I think Hillary is a great politician and will certainly be voting for her if she comes around again. But if you were a Hillary supporter and cared about any of the issues she cared about: universal healthcare, women's rights, stopping this ridiculously overexpensive war when our own economy is suffering... and you are voting for McCain. Well, at least a Republican voting for McCain is doing it for the right reasons. Hillary's an intelligent woman too and she wanted and still wants the country to go in the right direction! Don't be one of the "personality voters" that got us into this Bush mess! The issues a candidate supports speaks more about their real personalities than an advertisement ever will.

    August 28, 2008 at 6:43 am |
  19. Keith

    Wow, Obama deserves an Olympic medal of some kind. This convention has been one big crazy obstacle course and he and "Team Obama" has hit every target. Now he has a respectable chance...provided he gives the speech of his life tomorrow.

    I can't help admiring the Clintons despite myself. They would have made wonderful Roman emperors 2,000 years ago!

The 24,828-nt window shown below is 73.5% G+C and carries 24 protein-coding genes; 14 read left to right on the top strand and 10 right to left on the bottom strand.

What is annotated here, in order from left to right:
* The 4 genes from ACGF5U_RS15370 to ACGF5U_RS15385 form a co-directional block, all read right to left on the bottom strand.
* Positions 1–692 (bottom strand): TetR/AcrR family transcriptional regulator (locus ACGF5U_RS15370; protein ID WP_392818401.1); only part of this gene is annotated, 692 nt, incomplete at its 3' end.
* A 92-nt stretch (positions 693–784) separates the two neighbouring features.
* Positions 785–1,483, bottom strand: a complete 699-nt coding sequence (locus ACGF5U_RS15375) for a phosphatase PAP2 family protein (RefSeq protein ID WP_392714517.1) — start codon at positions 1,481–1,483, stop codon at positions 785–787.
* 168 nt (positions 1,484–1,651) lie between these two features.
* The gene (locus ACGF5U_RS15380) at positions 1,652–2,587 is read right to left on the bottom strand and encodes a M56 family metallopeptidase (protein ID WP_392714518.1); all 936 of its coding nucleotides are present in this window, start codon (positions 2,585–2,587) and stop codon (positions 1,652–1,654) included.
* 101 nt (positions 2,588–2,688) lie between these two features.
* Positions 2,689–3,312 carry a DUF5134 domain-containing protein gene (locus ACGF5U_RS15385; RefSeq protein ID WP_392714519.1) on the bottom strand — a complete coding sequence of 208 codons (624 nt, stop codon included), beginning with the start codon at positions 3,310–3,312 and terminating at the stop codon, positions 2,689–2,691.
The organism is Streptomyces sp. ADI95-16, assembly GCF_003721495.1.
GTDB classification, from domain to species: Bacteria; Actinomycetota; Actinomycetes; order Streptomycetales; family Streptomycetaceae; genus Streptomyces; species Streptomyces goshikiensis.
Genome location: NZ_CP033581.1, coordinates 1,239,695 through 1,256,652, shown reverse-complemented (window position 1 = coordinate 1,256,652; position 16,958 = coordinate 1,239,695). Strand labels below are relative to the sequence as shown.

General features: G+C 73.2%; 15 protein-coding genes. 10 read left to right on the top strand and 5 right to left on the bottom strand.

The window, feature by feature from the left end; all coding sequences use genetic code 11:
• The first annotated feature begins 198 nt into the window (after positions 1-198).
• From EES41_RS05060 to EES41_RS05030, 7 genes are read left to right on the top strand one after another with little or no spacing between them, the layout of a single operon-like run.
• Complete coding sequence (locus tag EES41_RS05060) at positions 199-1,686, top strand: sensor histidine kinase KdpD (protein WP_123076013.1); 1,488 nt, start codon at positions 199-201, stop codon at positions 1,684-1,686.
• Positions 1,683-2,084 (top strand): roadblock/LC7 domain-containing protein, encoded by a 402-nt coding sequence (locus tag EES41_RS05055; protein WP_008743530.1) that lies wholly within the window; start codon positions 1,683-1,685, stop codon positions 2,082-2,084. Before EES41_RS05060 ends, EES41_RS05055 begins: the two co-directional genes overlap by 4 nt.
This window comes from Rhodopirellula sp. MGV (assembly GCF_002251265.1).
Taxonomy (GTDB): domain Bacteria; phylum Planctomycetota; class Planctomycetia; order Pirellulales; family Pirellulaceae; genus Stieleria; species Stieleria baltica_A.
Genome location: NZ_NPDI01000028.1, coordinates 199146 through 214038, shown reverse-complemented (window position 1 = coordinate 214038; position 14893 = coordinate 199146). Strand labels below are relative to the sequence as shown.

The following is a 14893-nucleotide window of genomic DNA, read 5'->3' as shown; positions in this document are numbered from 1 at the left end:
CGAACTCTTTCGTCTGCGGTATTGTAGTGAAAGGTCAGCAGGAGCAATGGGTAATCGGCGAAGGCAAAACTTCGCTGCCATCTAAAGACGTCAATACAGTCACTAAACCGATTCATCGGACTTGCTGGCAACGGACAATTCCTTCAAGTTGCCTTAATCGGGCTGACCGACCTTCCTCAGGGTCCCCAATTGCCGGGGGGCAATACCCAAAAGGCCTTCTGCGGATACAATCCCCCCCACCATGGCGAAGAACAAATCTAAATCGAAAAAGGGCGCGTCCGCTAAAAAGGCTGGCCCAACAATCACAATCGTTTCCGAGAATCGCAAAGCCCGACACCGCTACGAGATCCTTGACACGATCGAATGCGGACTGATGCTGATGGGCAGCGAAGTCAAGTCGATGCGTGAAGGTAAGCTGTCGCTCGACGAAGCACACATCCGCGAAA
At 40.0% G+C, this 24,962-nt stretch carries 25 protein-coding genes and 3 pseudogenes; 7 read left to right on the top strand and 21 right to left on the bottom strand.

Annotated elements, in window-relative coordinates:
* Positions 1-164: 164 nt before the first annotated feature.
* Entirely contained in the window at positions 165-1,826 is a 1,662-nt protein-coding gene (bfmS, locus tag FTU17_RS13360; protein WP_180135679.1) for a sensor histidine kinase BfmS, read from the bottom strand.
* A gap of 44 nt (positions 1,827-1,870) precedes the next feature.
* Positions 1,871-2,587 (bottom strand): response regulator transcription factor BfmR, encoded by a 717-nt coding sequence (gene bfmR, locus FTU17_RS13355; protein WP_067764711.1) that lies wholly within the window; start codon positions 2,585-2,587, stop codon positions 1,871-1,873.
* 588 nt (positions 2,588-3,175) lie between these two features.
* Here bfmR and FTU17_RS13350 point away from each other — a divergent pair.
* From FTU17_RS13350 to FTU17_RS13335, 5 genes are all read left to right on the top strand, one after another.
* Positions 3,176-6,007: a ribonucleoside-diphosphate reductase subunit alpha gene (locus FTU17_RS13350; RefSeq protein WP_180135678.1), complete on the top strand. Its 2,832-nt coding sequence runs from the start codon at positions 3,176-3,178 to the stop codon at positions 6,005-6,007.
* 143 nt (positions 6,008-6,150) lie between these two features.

August 28, 2008 at 5:12 am |
  20. Dori in AZ

    Thank you, Carl. Good job!

    I'll take my chances with the young bi-racial man with the open mind and heart from Hawaii who moved to the mainland to feed his hunger to learn, pursuing the degrees and credentials he needed to make a difference in the world. I'll trust that young man who took his higher education and his multicultural life experience, and put those to good use on behalf of the less fortunate, and now, our nation as a whole.

    McCain teetered through Annapolis, graduating in the very lowest rungs of his class. Education was unimportant to the party boy. Opportunities to learn were wasted on him. Other than his prominent military family and his looks, what did John McCain actually have going for him?

    If he hadn't been a POW in Vietnam, where would McCain be now? Married to Cindy Hensley? Wealthy? A U.S. senator? Running for the presidency? Not very likely, is it? Nope. Not likely at all....

    August 28, 2008 at 4:26 am |
  21. HL

    You've given a thoughtful, insightful analysis of Obama's convention
    and I do believe you have a handle on the mindset of the next president. Behind every event at the convention there's been a carefully orchestrated process that's been put in place to build up the momentum for the finale, as well as cover any contingency. Obama is a masterful organizer and leader. He's surrounded himself with experts in the field, has given them all their missions and has sent them out to do their (his) thing within his discipline. Case in point, Obama's supporters were really able to stroke Bill's ego with all their continuous applause. Everyone so far has hit their marks and delivered the goods. Now it's Obama's turn to wrap it up. I hope he didn't set the bar too high.